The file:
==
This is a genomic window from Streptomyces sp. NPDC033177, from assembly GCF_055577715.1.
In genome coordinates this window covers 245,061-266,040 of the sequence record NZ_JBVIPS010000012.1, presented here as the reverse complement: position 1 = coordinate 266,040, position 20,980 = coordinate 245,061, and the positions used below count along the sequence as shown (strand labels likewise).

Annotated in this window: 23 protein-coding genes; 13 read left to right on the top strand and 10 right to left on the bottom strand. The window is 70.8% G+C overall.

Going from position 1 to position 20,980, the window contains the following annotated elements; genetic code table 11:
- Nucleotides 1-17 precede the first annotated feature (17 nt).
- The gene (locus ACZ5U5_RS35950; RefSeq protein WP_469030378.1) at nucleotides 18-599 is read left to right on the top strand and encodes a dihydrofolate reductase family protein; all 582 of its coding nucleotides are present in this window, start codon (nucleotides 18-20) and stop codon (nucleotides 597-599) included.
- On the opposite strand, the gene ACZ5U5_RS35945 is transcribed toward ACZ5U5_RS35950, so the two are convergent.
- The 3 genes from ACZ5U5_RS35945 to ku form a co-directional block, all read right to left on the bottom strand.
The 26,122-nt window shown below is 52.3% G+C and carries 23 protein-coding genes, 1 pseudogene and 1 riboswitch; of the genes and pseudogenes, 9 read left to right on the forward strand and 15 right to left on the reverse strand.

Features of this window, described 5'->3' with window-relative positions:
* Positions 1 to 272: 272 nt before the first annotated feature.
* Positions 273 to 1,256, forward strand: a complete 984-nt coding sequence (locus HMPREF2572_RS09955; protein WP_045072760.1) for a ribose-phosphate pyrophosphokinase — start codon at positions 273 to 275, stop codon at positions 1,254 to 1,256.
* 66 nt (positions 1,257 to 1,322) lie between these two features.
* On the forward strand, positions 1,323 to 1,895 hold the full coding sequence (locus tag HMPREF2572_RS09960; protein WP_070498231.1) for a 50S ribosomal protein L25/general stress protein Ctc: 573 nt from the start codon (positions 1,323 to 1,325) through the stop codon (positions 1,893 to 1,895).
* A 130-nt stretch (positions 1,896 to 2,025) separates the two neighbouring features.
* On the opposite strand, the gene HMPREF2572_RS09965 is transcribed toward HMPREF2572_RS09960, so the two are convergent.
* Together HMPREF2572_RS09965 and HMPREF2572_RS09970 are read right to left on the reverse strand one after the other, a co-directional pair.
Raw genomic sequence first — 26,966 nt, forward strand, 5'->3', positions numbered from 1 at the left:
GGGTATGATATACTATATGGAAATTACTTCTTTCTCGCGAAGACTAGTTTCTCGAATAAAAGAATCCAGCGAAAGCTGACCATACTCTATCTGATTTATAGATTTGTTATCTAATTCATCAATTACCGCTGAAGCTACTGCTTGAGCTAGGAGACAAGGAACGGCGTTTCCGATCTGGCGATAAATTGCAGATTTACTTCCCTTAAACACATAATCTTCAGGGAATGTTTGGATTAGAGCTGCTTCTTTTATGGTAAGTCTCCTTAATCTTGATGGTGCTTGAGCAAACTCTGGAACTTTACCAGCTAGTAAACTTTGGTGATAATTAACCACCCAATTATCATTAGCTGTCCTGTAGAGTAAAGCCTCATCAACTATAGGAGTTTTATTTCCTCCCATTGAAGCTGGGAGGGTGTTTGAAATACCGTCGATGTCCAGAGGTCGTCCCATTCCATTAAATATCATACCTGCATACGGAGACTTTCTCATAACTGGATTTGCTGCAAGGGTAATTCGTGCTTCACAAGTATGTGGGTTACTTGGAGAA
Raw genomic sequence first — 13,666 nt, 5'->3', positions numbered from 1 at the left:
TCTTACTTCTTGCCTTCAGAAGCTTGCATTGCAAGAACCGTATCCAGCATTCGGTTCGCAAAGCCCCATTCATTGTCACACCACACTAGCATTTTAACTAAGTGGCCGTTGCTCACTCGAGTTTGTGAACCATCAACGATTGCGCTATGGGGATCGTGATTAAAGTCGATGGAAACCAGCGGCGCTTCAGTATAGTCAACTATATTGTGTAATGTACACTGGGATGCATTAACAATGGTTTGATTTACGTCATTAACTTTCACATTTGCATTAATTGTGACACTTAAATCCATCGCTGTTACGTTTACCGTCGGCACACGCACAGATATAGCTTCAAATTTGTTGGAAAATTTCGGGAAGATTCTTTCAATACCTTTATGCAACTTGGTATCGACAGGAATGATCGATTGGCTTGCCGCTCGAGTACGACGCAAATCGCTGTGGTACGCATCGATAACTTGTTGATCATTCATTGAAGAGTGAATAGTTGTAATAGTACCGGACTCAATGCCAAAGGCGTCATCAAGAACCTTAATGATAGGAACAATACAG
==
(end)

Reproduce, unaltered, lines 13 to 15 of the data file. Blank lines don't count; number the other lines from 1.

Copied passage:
* 66 nt (positions 1,257 to 1,322) lie between these two features.
* On the forward strand, positions 1,323 to 1,895 hold the full coding sequence (locus tag HMPREF2572_RS09960; protein WP_070498231.1) for a 50S ribosomal protein L25/general stress protein Ctc: 573 nt from the start codon (positions 1,323 to 1,325) through the stop codon (positions 1,893 to 1,895).
* A 130-nt stretch (positions 1,896 to 2,025) separates the two neighbouring features.